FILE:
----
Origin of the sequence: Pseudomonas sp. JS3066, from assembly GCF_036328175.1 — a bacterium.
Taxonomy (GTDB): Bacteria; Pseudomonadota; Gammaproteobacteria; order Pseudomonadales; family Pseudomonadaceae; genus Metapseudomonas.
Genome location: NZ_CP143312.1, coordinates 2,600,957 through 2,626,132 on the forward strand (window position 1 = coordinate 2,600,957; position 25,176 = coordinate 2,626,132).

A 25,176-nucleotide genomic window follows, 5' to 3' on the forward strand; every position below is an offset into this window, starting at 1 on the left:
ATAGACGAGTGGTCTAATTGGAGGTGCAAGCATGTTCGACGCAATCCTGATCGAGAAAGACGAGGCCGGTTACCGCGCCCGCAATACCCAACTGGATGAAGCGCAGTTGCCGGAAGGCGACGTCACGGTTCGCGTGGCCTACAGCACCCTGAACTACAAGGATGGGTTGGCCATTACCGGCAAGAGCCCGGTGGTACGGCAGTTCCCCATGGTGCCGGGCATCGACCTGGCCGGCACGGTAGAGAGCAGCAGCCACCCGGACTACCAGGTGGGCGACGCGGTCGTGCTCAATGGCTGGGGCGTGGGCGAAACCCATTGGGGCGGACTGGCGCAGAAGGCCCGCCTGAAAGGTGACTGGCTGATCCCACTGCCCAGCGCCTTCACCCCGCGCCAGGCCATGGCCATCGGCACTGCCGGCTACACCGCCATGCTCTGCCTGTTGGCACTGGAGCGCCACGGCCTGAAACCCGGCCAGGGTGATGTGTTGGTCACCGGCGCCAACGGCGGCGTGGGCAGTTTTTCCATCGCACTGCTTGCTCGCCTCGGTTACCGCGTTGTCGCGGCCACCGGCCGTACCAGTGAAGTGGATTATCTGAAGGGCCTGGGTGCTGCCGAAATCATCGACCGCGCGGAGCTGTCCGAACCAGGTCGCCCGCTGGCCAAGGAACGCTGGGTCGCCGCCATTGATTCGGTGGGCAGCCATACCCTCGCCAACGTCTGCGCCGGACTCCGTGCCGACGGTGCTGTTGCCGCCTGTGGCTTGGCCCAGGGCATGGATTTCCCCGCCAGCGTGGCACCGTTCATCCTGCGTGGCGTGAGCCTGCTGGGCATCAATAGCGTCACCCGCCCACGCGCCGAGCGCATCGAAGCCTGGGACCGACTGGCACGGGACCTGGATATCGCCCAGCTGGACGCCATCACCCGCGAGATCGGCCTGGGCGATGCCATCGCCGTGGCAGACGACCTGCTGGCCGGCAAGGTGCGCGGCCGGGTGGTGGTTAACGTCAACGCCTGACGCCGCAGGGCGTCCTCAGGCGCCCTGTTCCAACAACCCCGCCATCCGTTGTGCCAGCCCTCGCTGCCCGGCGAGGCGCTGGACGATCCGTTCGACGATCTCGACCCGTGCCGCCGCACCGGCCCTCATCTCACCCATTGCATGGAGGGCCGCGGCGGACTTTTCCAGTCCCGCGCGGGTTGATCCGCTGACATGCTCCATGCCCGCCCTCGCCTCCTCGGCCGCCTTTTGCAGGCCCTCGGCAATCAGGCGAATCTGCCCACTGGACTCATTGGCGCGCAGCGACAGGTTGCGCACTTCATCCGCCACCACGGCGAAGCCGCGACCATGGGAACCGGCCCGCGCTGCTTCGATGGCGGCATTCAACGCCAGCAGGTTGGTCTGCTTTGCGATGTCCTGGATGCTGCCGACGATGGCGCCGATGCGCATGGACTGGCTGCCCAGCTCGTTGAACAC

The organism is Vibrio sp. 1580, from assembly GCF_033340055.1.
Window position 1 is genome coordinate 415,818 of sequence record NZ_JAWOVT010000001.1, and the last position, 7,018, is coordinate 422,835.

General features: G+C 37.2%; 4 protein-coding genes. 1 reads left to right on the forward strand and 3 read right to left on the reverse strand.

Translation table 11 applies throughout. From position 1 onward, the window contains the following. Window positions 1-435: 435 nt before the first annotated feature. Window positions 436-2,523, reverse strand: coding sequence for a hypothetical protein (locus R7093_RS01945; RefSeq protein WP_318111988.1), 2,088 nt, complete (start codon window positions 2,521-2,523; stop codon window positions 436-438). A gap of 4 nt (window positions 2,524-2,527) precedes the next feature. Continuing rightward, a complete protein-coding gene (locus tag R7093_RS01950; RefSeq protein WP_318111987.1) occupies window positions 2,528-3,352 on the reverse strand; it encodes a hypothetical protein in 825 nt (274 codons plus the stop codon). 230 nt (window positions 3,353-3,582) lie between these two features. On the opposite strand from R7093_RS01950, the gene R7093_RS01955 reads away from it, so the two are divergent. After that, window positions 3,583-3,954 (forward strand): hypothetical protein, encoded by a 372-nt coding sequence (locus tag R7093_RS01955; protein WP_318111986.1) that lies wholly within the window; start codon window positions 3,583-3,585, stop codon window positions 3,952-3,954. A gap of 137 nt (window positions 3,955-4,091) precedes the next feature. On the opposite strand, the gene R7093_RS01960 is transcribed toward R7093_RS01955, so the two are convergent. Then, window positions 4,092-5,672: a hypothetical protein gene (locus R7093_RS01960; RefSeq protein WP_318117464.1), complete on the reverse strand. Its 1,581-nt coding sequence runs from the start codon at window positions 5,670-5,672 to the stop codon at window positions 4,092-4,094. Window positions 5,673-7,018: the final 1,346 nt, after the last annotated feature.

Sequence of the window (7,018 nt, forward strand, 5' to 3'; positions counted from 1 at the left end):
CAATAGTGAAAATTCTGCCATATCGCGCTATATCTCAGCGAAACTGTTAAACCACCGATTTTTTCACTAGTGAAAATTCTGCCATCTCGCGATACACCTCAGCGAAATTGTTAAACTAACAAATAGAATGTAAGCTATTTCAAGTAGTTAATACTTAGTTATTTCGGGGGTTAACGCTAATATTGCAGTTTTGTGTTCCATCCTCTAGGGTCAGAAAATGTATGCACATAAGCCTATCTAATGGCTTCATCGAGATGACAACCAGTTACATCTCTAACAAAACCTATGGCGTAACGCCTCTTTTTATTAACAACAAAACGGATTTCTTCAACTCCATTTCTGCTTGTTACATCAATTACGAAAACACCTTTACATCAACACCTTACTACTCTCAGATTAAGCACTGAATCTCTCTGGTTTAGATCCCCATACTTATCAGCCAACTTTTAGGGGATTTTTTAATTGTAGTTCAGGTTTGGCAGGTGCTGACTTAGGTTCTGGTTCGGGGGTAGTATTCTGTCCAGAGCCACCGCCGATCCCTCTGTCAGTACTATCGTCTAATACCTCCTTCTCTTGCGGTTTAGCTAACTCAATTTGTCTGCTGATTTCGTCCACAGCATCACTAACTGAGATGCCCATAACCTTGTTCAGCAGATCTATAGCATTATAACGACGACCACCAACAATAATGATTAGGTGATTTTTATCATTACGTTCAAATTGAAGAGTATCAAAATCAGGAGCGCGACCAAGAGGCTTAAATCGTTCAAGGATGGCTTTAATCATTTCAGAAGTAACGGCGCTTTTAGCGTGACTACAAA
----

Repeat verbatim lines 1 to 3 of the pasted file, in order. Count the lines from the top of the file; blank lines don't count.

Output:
Origin of the sequence: Pseudomonas sp. JS3066, from assembly GCF_036328175.1 — a bacterium.
Taxonomy (GTDB): Bacteria; Pseudomonadota; Gammaproteobacteria; order Pseudomonadales; family Pseudomonadaceae; genus Metapseudomonas.
Genome location: NZ_CP143312.1, coordinates 2,600,957 through 2,626,132 on the forward strand (window position 1 = coordinate 2,600,957; position 25,176 = coordinate 2,626,132).